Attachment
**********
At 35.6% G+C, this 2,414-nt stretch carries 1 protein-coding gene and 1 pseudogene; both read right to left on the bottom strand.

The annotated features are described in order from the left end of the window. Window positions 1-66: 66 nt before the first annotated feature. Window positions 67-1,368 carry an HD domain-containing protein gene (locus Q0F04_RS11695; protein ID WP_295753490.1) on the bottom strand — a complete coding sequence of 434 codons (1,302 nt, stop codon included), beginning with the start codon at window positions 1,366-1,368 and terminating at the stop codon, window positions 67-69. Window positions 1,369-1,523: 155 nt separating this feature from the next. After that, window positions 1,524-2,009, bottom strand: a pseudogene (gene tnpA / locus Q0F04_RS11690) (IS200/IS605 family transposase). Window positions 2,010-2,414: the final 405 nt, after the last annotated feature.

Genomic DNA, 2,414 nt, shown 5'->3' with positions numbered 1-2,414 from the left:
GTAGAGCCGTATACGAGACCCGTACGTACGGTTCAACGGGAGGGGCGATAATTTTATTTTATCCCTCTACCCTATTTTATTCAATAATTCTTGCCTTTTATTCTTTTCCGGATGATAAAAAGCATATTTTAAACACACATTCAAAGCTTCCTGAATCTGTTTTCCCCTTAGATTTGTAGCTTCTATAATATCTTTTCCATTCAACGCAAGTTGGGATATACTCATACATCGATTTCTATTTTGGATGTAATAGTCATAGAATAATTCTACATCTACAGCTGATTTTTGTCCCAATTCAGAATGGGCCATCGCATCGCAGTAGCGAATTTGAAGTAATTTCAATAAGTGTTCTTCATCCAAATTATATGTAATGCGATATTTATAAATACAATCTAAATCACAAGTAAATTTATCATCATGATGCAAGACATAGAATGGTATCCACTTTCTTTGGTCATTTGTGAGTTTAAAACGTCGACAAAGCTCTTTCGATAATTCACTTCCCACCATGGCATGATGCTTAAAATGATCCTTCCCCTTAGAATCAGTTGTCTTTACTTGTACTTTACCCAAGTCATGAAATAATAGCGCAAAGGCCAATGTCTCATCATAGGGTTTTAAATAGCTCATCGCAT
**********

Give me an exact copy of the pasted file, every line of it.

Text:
At 35.6% G+C, this 2,414-nt stretch carries 1 protein-coding gene and 1 pseudogene; both read right to left on the bottom strand.

The annotated features are described in order from the left end of the window. Window positions 1-66: 66 nt before the first annotated feature. Window positions 67-1,368 carry an HD domain-containing protein gene (locus Q0F04_RS11695; protein ID WP_295753490.1) on the bottom strand — a complete coding sequence of 434 codons (1,302 nt, stop codon included), beginning with the start codon at window positions 1,366-1,368 and terminating at the stop codon, window positions 67-69. Window positions 1,369-1,523: 155 nt separating this feature from the next. After that, window positions 1,524-2,009, bottom strand: a pseudogene (gene tnpA / locus Q0F04_RS11690) (IS200/IS605 family transposase). Window positions 2,010-2,414: the final 405 nt, after the last annotated feature.

Genomic DNA, 2,414 nt, shown 5'->3' with positions numbered 1-2,414 from the left:
GTAGAGCCGTATACGAGACCCGTACGTACGGTTCAACGGGAGGGGCGATAATTTTATTTTATCCCTCTACCCTATTTTATTCAATAATTCTTGCCTTTTATTCTTTTCCGGATGATAAAAAGCATATTTTAAACACACATTCAAAGCTTCCTGAATCTGTTTTCCCCTTAGATTTGTAGCTTCTATAATATCTTTTCCATTCAACGCAAGTTGGGATATACTCATACATCGATTTCTATTTTGGATGTAATAGTCATAGAATAATTCTACATCTACAGCTGATTTTTGTCCCAATTCAGAATGGGCCATCGCATCGCAGTAGCGAATTTGAAGTAATTTCAATAAGTGTTCTTCATCCAAATTATATGTAATGCGATATTTATAAATACAATCTAAATCACAAGTAAATTTATCATCATGATGCAAGACATAGAATGGTATCCACTTTCTTTGGTCATTTGTGAGTTTAAAACGTCGACAAAGCTCTTTCGATAATTCACTTCCCACCATGGCATGATGCTTAAAATGATCCTTCCCCTTAGAATCAGTTGTCTTTACTTGTACTTTACCCAAGTCATGAAATAATAGCGCAAAGGCCAATGTCTCATCATAGGGTTTTAAATAGCTCATCGCAT